An expert on migratory shore birds, Professor Richard Fuller (who you can hear at https://www.abc.net.au/radionational/programs/offtrack/flying-for-your-life-1/7461802) spoke at Deb Mostert’s opening at Redland Art Gallery, Cleveland on Friday, 7 December. Such is the power of his words, their meaning, and their poignancy, there was no other discernible sound in this packed room. He is a hard act to follow; the text of my speech is below. Deb’s exhibition is pertinent, powerful and timely, particularly given the other news this week from David Attenborough’s address to the UN https://www.theguardian.com/environment/2018/dec/03/david-attenborough-collapse-civilisation-on-horizon-un-climate-summit) and the ABC expose of the journey of the Toondah Harbour (Cleveland) development https://www.abc.net.au/news/2018-12-09/the-developer-the-whistleblower-and-the-minister-toondah-harbour/10487806
Deb Mostert: Australien Future: tales of migration: opening address, 7 December 2018
The Quandamooka People are the traditional owners of the place we know as Redlands and I acknowledge too their care for this country, their methods which are sophisticated and sensitive. Their methods stand in contrast to the environmental approach that has been so damaging in the last two hundred years. It is important to note too that art plays a significant role in Aboriginal communities. Art is used by Aboriginal people to tell their stories, to explain natural phenomena, and artists are often the leaders, with work patently political even when it may also be beautiful.
In contrast, art galleries in Australia, places like Redland Art Gallery in Cleveland, are rarely seen as hotbeds of activism. Galleries are seen as a place that we experience the heart and soul of an artist, expressed by their hand, but so often the work is perceived as standing outside the real issues of our lives.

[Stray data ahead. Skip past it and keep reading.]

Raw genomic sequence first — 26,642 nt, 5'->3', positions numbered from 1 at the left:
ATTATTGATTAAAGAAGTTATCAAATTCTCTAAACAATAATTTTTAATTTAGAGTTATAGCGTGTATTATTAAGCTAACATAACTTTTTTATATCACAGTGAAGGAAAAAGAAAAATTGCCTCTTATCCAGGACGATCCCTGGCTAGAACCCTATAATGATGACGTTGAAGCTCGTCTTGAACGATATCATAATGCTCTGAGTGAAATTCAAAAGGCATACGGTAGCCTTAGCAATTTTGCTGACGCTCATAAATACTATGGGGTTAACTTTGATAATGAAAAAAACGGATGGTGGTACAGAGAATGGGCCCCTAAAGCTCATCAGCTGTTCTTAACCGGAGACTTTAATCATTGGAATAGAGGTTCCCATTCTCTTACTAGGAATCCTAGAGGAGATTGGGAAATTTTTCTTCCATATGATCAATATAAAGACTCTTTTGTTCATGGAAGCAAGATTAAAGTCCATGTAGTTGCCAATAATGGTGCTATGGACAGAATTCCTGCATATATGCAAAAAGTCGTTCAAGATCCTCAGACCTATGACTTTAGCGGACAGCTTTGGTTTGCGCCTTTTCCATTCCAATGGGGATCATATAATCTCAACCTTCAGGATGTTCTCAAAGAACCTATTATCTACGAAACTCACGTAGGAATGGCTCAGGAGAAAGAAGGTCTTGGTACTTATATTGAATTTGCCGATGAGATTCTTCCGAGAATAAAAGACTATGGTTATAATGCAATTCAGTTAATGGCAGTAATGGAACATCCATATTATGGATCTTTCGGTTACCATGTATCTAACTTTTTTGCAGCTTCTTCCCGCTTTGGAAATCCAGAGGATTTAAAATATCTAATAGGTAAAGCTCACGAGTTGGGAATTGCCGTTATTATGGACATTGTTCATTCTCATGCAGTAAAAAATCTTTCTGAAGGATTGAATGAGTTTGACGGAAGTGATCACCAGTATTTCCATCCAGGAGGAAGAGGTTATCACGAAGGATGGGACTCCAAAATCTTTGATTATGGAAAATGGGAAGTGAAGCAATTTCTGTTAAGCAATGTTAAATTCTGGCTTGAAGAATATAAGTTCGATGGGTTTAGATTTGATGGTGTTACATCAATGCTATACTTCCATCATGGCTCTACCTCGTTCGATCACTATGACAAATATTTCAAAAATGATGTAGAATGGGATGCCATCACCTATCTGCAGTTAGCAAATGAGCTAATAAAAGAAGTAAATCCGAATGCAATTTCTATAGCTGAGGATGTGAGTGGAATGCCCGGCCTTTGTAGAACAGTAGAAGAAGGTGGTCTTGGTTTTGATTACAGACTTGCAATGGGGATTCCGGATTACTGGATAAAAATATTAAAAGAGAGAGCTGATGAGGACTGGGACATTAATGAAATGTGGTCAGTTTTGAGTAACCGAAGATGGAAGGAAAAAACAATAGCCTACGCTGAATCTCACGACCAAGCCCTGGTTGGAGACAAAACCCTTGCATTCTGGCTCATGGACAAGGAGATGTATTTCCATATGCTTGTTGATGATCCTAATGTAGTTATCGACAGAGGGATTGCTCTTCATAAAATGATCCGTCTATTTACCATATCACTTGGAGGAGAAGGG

In Deb Mostert’s exhibition, there is no sense of shouting, or hectoring or any of the behavior that often characterizes activism, but I think you may glean the ideas that have driven this work. They are deeply felt, poetically expressed, with their power discernible in the tension of these painted surfaces. It is in them that Deb’s empathy, her feelings about important environmental problems, is so powerful. One clear example is her grief for the fate that still threatens the shore birds whose RAMSAR wetland habitat is endangered just down the road at Toondah Harbour. I think you get a sense of a potent mix of her themes, underpinned by a political sensibility, expressed in the paint itself and her subject matter.
There is a family story that takes hold in this exhibition, a gentle way in to some tough issues. Deb was born in 1967 in Brisbane. Her parents, travelling as young children with their parents, were part of a migration push in 1955, encouraged to leave their native Netherlands for other places. Each set of families independently made their way to Australia. Footage taken by her Mostert grandfather en route to Australia records most of the journey including birds that travelled alongside the ship.
Deb’s interests in the meaning of collections and objects have extended into science in recent years, specifically new research on the global and environmental changes that impact bird populations. Birds are, in some ways, the quintessential migrants. Global transience experienced by her family is evoked beautifully to converge with shared thematic strands in these migratory patterns.
Since 2016 Deb’s art has documented, recorded and created an aesthetic agenda around environmental threats. In this work, the plight of migratory birds draws parallels with her concern for human migrants and refugees. Australien Future speaks to the unrest causing global migration, to environmental responsibility and stewardship, and the importance of preservation of habitat of birds and other animals, all of which are being significantly impacted by human behaviour. The exhibition is a visual and poetic distillation of Mostert’s family migration story that, I believe, simmers with a request to welcome other people from other parts of the world whose needs are pretty desperate.
This project has absorbed Deb for two solid years, and I think what we see around us tonight is a tour de force that will be remembered. I also want to acknowledge Deb’s generosity in working with the locals to create the Shorebirds Community Project. I love its capture of how it might be to stand in a bird colony (perhaps without the noise, and the smell). She has engaged locals young and old in this pressing environmental and local story.
I think what it shows us is that lyrical paintings and sculpture can take the temperature of our times with beauty and power. This exhibition has the capacity, and the urgency, to engage everyone.
Redland Art Gallery, Cleveland, open Friday 7 December 2018 until 20 January 2019.